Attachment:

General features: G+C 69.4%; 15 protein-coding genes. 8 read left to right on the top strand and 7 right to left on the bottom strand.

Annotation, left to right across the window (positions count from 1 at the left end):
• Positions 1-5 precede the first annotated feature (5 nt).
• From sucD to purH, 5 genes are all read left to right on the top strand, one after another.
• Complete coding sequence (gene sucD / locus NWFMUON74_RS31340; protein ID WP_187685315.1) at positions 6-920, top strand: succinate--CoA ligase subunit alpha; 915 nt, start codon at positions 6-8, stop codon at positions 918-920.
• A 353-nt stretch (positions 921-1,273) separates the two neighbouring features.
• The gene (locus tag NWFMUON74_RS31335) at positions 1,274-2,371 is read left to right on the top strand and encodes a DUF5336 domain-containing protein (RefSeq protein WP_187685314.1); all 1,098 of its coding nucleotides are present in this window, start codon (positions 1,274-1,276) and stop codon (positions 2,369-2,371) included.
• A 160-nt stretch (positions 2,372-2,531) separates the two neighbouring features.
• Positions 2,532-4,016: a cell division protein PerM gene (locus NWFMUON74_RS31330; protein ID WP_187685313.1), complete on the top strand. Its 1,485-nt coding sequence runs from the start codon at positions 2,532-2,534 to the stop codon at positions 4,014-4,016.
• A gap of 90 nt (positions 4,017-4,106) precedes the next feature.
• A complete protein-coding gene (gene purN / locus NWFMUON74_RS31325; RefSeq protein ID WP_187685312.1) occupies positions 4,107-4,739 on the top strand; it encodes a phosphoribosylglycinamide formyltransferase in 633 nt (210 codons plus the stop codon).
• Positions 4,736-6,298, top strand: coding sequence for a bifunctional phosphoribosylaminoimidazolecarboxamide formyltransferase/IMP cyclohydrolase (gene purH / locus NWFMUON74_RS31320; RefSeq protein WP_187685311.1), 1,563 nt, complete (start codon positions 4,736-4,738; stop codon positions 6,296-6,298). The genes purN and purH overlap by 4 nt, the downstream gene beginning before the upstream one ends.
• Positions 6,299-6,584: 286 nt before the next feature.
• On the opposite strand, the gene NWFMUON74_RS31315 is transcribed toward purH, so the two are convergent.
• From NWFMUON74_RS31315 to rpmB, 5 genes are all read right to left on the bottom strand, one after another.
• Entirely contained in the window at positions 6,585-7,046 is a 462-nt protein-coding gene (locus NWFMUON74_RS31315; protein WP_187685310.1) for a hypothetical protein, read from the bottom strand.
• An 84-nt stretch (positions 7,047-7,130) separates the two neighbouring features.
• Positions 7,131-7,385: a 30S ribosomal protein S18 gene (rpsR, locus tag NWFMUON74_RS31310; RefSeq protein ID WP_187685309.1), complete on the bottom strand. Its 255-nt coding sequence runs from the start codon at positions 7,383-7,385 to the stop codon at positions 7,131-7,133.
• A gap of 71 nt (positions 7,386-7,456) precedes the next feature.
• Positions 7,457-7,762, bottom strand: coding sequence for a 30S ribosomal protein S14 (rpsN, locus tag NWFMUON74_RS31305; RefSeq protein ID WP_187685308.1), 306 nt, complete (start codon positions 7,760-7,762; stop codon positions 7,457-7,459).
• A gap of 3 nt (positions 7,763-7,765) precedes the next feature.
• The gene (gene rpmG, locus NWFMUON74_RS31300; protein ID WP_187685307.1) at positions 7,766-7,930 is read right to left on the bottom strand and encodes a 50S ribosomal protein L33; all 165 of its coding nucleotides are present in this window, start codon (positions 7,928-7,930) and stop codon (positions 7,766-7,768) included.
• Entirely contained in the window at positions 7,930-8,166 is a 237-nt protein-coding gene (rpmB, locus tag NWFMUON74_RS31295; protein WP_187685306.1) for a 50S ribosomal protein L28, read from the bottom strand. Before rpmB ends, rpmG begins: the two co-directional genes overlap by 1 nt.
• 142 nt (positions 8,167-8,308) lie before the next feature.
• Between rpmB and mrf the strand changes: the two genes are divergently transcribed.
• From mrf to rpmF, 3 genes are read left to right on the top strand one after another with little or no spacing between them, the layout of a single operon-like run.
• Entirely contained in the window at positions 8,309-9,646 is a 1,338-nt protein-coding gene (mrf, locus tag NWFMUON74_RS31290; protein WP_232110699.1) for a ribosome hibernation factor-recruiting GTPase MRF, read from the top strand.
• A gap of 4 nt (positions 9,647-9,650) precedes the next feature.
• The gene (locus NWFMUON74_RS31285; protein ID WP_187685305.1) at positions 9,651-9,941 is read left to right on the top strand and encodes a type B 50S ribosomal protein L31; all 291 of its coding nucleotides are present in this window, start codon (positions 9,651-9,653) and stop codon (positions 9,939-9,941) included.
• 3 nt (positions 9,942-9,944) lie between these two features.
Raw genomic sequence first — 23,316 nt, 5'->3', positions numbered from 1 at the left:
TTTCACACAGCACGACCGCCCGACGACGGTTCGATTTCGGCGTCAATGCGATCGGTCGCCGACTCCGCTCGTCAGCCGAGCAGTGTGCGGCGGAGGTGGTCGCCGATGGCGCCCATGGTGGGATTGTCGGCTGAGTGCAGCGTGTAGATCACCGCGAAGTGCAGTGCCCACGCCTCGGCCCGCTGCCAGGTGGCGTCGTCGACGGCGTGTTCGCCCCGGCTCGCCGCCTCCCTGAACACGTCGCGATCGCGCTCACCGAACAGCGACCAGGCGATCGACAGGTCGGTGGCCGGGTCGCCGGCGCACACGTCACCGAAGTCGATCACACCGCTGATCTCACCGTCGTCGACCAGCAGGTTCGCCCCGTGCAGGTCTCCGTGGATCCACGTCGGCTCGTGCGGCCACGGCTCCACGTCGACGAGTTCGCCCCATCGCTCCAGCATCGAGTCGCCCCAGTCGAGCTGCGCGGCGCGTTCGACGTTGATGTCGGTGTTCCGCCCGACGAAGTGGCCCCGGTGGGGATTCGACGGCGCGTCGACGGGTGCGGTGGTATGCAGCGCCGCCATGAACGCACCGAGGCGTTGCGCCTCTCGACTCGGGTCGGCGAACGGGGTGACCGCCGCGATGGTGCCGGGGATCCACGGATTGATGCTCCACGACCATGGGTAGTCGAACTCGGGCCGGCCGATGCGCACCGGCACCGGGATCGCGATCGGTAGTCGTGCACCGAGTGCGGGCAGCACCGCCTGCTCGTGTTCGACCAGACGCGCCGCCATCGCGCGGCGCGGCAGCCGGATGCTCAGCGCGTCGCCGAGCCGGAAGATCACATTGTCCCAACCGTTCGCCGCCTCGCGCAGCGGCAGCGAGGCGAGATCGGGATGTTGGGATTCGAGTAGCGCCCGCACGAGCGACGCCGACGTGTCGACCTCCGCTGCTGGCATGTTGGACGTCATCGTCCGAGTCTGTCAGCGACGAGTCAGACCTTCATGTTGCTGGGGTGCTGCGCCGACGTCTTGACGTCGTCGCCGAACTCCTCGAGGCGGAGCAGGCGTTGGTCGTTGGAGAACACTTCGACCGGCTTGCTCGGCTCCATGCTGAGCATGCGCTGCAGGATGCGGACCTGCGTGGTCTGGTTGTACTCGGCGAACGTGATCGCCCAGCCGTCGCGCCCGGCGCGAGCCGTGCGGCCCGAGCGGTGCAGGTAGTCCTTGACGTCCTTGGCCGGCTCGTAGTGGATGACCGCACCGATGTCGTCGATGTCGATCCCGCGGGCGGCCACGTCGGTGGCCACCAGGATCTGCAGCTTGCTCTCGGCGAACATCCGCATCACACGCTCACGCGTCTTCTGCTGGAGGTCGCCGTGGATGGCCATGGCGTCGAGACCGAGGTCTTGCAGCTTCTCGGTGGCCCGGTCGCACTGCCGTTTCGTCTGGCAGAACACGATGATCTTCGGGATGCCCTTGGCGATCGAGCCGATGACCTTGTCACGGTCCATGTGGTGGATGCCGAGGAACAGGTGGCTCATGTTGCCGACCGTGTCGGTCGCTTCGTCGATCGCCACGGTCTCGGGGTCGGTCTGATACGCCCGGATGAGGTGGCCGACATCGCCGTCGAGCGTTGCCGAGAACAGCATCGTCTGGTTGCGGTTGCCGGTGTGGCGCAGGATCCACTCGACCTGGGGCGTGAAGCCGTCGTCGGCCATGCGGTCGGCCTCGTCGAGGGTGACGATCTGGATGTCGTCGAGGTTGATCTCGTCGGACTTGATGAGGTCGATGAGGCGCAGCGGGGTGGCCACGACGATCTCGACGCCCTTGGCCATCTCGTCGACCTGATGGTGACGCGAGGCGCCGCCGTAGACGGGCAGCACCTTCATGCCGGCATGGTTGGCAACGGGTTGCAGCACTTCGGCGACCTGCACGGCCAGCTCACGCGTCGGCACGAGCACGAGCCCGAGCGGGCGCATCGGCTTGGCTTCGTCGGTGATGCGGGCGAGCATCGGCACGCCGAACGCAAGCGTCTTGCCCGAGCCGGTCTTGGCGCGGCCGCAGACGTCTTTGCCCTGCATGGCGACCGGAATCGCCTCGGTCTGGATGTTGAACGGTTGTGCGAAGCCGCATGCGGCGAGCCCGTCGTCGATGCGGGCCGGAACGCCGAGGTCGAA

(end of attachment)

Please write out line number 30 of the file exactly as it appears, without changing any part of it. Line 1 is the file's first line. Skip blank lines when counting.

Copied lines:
• 3 nt (positions 9,942-9,944) lie between these two features.